One of the hotter topics in the world of online golf discussions is the pace of play, or to be more accurate, the scourge of the slow player, that ubiquitous but still anonymous miscreant who’s messing up everything for the rest of us. Don’t get me wrong. I like a fast round as much as the next guy, but I do have an issue with how this topic is addressed.
Basically the discussions are as one-sided as an AM radio talk show where every caller tries to outdo the other complaining about the Kenyan Socialist living at 1600 Pennsylvania Avenue. Strangely enough we have a topic that has people really worked up, which in and of itself implies that this is no minor or infrequent problem, and yet everybody appears to be a victim and nobody is a perpetrator. If this is such a huge problem, one that threatens the very future of the game as some claim, then where are all the slow players? Hell, it’s the internet. Make up a name and stick up for yourself and your posse! But no. Total radio silence.
So let me break this vow of silence. I’m going to stand up (virtually speaking of course) and say, “Hi, I’m Paul and I’m a slow player,” to which the rest of you out there (again in a strictly virtual sense) will respond, “Hi, Paul.”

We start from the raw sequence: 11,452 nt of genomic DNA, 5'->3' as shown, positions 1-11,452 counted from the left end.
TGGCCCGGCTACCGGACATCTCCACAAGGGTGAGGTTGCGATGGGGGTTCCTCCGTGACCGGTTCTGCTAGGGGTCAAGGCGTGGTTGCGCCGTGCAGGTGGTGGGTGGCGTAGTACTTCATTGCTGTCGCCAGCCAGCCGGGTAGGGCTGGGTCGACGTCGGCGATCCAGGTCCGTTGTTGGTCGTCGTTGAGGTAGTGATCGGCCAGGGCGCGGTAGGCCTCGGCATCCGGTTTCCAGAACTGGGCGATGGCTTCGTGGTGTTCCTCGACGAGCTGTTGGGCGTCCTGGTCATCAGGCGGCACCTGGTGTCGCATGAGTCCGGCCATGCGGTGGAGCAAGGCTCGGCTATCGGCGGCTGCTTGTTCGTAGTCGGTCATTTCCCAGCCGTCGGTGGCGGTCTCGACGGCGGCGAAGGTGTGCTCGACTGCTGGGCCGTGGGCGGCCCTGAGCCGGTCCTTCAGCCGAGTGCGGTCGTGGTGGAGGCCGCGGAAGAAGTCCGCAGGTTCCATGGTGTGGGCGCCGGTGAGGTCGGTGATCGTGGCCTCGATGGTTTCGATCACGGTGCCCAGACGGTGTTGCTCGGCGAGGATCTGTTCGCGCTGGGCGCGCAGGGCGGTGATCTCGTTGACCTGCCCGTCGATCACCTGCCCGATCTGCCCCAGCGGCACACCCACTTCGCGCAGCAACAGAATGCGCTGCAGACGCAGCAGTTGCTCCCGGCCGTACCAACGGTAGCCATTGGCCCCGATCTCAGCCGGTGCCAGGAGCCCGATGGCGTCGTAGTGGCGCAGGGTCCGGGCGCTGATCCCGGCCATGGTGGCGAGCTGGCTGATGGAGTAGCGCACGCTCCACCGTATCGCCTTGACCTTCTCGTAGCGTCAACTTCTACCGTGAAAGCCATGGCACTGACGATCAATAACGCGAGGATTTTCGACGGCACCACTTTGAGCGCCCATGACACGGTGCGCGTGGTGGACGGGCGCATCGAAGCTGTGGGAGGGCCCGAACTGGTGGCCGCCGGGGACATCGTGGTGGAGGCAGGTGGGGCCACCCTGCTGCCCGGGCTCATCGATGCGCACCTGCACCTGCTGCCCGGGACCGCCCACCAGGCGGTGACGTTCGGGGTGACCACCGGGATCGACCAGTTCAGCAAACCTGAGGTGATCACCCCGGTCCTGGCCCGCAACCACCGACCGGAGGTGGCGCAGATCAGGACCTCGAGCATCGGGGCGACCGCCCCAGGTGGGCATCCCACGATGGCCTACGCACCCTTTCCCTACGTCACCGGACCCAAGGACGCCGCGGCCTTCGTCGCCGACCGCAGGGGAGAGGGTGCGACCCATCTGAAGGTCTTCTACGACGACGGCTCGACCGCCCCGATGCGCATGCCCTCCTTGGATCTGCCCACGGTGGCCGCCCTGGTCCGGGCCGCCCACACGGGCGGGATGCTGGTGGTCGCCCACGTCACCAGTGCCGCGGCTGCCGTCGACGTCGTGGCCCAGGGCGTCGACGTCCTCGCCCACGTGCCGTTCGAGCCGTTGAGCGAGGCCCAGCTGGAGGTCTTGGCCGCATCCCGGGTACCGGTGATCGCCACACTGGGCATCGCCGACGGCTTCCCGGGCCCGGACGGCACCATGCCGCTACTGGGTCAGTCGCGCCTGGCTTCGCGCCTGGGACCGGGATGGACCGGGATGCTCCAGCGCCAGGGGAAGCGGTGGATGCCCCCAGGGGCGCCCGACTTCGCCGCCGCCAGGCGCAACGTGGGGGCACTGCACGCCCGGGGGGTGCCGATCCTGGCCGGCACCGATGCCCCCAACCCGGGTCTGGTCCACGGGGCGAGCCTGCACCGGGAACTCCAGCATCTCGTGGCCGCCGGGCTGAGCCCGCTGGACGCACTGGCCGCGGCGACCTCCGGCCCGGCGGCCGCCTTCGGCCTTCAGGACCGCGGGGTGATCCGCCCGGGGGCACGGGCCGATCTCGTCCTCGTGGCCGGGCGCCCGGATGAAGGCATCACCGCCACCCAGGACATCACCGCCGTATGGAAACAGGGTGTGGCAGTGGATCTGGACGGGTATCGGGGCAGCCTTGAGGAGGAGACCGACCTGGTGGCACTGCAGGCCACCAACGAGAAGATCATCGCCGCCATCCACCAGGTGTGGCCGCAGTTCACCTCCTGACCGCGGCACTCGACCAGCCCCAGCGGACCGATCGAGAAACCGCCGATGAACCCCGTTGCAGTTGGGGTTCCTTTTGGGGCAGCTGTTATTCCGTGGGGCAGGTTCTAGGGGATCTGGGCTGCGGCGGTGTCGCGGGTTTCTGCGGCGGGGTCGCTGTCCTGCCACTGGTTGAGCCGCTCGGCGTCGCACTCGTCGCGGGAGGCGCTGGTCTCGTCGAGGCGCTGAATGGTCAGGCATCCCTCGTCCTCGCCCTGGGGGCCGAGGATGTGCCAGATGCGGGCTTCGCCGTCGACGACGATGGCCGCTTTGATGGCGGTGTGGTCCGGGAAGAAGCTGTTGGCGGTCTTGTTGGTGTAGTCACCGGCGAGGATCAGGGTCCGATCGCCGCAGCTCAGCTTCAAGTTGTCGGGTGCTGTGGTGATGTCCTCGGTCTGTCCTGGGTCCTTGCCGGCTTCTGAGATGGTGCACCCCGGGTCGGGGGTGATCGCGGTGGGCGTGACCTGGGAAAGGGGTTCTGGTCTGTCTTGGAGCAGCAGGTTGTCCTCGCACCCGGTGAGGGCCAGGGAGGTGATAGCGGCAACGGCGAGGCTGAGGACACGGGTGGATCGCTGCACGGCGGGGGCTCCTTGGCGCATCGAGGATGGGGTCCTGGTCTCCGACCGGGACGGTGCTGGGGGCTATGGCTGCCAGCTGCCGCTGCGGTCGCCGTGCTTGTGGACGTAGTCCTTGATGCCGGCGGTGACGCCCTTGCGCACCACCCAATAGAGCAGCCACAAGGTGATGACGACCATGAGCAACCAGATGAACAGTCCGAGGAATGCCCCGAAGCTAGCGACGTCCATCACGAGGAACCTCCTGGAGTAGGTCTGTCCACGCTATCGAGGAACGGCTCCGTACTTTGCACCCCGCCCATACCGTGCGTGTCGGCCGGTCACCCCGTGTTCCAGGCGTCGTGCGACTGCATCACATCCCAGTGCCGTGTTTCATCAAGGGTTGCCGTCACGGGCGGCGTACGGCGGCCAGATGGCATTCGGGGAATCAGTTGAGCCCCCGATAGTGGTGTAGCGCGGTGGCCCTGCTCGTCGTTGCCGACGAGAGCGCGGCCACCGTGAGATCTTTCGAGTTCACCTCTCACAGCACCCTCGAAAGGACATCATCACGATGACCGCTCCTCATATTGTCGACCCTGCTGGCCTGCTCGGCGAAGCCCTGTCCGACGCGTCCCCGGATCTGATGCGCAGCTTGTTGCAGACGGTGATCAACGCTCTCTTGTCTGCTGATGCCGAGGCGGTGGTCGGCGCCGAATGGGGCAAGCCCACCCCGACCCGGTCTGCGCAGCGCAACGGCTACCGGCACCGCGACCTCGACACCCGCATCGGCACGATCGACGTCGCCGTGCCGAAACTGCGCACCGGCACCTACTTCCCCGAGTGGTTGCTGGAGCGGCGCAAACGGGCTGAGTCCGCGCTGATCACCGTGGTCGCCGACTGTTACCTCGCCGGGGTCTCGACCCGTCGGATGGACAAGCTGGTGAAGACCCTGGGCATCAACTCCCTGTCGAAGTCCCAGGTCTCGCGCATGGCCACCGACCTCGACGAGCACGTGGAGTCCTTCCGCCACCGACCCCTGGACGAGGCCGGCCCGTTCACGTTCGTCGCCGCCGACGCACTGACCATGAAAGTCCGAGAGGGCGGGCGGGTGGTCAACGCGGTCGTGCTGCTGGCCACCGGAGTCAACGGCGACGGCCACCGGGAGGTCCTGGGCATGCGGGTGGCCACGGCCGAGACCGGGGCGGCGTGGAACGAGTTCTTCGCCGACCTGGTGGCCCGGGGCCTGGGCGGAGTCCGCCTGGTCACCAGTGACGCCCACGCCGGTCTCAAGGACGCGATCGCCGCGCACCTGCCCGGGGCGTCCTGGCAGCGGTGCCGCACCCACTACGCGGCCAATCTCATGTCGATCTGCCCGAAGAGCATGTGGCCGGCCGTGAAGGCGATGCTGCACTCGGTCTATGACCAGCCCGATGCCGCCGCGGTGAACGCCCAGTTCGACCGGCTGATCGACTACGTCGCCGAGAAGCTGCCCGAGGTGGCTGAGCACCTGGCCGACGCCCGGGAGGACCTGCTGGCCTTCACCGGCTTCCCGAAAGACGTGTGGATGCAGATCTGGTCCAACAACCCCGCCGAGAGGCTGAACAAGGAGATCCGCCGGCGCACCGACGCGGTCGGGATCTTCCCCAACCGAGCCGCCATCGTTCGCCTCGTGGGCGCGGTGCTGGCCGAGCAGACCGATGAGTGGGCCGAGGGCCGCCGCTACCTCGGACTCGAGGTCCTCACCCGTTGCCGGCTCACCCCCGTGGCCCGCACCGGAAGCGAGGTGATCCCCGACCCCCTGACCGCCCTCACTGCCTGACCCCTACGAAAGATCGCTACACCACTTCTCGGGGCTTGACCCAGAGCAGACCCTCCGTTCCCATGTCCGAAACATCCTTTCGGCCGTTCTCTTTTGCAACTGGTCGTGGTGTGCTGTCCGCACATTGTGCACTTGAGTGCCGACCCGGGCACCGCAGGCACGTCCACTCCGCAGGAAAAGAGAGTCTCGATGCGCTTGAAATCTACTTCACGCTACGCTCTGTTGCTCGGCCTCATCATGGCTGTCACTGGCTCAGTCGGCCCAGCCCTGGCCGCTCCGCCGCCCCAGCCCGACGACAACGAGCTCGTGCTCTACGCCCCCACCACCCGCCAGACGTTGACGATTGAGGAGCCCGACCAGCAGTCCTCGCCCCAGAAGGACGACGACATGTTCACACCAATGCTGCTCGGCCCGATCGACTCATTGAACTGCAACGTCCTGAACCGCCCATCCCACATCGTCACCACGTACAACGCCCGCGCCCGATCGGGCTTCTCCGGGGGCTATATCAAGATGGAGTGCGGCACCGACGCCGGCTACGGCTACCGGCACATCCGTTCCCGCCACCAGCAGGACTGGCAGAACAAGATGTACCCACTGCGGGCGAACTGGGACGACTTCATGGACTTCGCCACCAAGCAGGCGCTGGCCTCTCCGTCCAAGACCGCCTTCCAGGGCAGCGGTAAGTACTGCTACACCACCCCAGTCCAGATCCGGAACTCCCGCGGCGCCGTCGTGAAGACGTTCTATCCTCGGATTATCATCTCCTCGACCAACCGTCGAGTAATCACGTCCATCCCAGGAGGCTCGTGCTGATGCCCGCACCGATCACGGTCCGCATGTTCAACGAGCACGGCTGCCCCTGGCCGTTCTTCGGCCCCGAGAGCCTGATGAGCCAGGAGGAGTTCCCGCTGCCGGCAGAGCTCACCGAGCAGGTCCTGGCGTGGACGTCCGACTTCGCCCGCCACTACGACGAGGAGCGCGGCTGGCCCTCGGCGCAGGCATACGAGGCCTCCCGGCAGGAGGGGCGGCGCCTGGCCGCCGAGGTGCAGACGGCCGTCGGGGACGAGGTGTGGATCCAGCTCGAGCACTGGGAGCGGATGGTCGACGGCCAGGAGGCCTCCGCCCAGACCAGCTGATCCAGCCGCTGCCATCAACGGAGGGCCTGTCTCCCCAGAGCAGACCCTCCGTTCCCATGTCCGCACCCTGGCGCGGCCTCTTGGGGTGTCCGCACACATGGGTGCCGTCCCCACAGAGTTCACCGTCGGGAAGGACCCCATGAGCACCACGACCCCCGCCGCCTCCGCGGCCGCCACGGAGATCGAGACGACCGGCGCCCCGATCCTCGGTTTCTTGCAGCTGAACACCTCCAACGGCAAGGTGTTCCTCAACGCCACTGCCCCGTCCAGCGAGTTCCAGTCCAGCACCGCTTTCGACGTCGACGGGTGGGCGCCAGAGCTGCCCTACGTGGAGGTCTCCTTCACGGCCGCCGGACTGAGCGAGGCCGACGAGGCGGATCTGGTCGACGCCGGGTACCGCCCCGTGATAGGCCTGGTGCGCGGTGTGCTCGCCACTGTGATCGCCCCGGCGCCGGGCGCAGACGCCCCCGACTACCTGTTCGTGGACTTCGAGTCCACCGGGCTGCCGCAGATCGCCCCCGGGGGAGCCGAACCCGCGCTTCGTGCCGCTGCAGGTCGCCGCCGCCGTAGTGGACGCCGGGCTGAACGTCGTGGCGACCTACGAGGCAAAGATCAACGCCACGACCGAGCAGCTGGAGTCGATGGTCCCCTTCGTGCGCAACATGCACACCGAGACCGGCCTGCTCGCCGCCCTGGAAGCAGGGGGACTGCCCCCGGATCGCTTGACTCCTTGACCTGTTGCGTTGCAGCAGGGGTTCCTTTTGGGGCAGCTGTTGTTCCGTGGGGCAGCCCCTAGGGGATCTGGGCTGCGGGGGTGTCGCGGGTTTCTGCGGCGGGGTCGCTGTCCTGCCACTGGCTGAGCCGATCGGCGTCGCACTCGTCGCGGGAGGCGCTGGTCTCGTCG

So what’s my story? Hey, I don’t know, it just kind of happened that way. I don’t want to be slow, and I do try to follow the principles of ready play such as reading my putts before it’s my turn, or positioning myself behind my ball before it’s my turn to hit. As I have described in this blog and in my book (hey, did I mention that I’ve written a book?), I can have a hard time getting comfortable over a shot and since I know that a tense swing is a bad swing, sometimes I have to go through a series of minor epileptic convulsions before the takeaway can begin. I’m working on relaxing over the ball, and I do feel like I am making progress in this regard which is helping my pace of play, but the fact remains that I am apparently incapable of blithely strolling up to my ball, picking a target and just letting it rip. Does that mean I should have my clubs confiscated? Believe me, I’d like to be faster, if only because I know that would lead to better play as well.
So now that I’ve outed myself where do we go from here? Well, let’s do this. Let’s have a more extended and nuanced discussion about the pace of play than the typical “slow play sucks, therefore slow players suck” kind of stuff that usually gets tossed around in this sort of forum. We’ll do a little Nassau here: front, back and total, no presses and lots of junk. So let’s meet again here on the first tee. But I can’t tell you when exactly. I don’t always write that quickly.